For LCD materials capable of video rate response, however, this response time approximation is not valid, since the LCD material response time is approximately the same as the frame refresh period. Therefore, the effective voltage seen by the pixel decays within each frame refresh period for fast materials. This decay causes the light output to drop within the frame refresh period which, in turn, results in significantly reduced video contrast. This well known speed versus contrast tradeoff, known in the art as the `frame response` problem, limits the speed of high resolution passive LCDs to response times that are generally greater than 150 milliseconds, even when contrast is designed to be limited. These factors have prevented passive LCD technology from being utilized in applications in which video rate response (less than 50 milliseconds) and high contrast (greater than 20:1) pictures are required.
Two design techniques have been described to overcome the performance limitations of passive LCDs. One technique, known in the art as active matrix, improves performance of the LCD by fabricating a thin-film transistor (TFT) switch at each pixel location. In conjunction with the parasitic and linear capacitances of the pixel, the transistor acts to hold a near constant voltage across the liquid crystal material during the entire frame refresh period. This technique requires the fabrication of a transistor array on the glass panel with one transistor for each pixel.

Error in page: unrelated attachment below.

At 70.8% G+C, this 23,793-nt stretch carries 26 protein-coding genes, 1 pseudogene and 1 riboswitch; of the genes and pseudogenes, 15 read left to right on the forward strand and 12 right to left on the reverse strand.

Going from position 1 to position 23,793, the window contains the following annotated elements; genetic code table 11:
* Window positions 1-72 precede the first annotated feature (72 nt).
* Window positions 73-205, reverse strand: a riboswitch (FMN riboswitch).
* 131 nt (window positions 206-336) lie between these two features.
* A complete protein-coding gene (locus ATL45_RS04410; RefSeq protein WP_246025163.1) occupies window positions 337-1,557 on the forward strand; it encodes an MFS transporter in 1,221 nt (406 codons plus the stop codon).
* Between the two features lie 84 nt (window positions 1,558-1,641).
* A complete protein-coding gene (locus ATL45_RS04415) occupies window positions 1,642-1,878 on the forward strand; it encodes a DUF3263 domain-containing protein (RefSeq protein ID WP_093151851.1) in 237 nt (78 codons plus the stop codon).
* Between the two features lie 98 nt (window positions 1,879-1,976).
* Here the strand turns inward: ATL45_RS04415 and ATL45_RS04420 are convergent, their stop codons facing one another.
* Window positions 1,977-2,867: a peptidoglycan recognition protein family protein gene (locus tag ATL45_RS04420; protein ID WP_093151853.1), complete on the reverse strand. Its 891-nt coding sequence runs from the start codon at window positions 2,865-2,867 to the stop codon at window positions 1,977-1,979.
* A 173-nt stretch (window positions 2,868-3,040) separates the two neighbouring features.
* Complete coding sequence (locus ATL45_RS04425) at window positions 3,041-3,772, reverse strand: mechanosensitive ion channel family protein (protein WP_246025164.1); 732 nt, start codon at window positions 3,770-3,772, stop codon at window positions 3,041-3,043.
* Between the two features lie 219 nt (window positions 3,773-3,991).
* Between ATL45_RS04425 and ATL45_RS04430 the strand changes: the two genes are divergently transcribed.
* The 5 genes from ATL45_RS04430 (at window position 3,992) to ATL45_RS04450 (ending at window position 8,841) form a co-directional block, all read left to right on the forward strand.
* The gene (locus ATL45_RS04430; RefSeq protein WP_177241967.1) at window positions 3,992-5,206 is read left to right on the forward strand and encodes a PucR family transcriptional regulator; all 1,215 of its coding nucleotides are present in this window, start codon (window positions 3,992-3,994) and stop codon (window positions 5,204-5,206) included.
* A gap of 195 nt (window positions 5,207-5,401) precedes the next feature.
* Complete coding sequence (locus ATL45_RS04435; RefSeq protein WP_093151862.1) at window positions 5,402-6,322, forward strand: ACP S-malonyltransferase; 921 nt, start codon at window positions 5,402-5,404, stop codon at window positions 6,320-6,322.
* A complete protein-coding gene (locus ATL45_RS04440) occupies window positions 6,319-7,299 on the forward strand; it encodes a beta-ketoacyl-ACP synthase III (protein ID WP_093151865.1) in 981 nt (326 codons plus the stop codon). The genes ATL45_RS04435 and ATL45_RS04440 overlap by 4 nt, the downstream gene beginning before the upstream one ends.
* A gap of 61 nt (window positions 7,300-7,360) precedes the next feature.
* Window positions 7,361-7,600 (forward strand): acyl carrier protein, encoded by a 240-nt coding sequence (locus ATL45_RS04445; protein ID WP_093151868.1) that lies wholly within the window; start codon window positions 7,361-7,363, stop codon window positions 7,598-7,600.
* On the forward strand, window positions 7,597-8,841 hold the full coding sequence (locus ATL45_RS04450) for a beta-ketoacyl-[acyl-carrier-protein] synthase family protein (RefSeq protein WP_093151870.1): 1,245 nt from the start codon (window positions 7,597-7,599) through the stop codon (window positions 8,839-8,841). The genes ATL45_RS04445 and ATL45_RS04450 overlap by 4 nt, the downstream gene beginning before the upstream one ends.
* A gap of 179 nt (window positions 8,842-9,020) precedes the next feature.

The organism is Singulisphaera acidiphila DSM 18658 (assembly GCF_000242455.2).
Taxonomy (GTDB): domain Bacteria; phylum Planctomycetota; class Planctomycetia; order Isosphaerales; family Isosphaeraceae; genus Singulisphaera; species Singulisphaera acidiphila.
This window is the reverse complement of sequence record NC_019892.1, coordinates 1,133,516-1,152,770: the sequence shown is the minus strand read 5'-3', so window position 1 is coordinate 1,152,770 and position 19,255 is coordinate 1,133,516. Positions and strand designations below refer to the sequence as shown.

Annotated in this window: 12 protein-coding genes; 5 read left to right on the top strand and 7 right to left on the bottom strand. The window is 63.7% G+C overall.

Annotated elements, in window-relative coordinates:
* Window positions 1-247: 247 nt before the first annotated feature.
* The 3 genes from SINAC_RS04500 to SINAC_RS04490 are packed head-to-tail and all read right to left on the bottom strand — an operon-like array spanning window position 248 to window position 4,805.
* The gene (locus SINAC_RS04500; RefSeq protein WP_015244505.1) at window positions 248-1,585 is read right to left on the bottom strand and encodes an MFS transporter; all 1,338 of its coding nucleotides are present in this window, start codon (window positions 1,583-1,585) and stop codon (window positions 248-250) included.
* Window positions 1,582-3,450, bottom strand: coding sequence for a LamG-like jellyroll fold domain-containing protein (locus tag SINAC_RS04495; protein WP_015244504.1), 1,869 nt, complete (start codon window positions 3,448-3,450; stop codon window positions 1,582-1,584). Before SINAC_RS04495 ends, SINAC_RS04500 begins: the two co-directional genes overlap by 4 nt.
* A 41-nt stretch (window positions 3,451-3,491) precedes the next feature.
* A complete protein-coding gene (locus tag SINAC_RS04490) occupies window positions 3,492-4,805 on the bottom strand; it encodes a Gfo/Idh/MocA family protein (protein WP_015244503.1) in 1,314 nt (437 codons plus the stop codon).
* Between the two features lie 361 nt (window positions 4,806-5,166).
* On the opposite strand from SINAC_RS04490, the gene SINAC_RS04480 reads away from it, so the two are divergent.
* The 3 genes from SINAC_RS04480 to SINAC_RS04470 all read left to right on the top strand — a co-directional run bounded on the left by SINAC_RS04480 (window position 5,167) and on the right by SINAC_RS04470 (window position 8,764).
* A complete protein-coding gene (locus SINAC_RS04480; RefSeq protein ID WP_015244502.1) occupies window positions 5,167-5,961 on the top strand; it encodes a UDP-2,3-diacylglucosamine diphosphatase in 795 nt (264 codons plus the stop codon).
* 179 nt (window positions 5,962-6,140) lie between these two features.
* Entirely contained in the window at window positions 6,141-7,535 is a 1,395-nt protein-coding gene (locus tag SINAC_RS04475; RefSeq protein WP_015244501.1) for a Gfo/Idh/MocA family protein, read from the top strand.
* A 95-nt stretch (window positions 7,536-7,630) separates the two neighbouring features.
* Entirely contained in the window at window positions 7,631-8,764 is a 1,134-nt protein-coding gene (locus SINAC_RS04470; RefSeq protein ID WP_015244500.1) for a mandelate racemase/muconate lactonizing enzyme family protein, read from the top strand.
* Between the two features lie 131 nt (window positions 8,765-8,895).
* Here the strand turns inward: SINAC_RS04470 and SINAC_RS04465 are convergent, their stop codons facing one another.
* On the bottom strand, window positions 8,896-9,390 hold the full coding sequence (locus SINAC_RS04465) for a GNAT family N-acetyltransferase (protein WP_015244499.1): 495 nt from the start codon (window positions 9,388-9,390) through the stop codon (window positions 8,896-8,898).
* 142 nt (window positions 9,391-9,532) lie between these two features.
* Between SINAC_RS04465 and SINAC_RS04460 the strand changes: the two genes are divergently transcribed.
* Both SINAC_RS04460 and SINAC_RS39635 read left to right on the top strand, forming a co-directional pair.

By using transistor switches to decouple the addressing operation from the voltage-to-light operation, active matrix displays exhibit improved contrast, grayscale and speed. However, the manufacturing cost associated with fabricating approximately one million TFTs (for example, a 640 by 480 color display) without defects on a screen size substrate is very high. A single faulty interconnect or transistor results in a visually noticeable missing pixel, rendering the screen unusable. Scaling active matrix manufacturing technology to large screen sizes significantly increases these manufacturability problems.
In addition, the area taken up by the transistor and wiring at each pixel is not transparent and reduces the amount of light transmitted through the LCD. For the same brightness as the conventional passive LCD described above, an active matrix LCD requires a more powerful backlight, thereby increasing system power consumption versus a passive LCD. Thus, complicated manufacturing steps, esoteric materials and low yields contribute to making active matrix technology expensive and difficult to scale to larger screen sizes.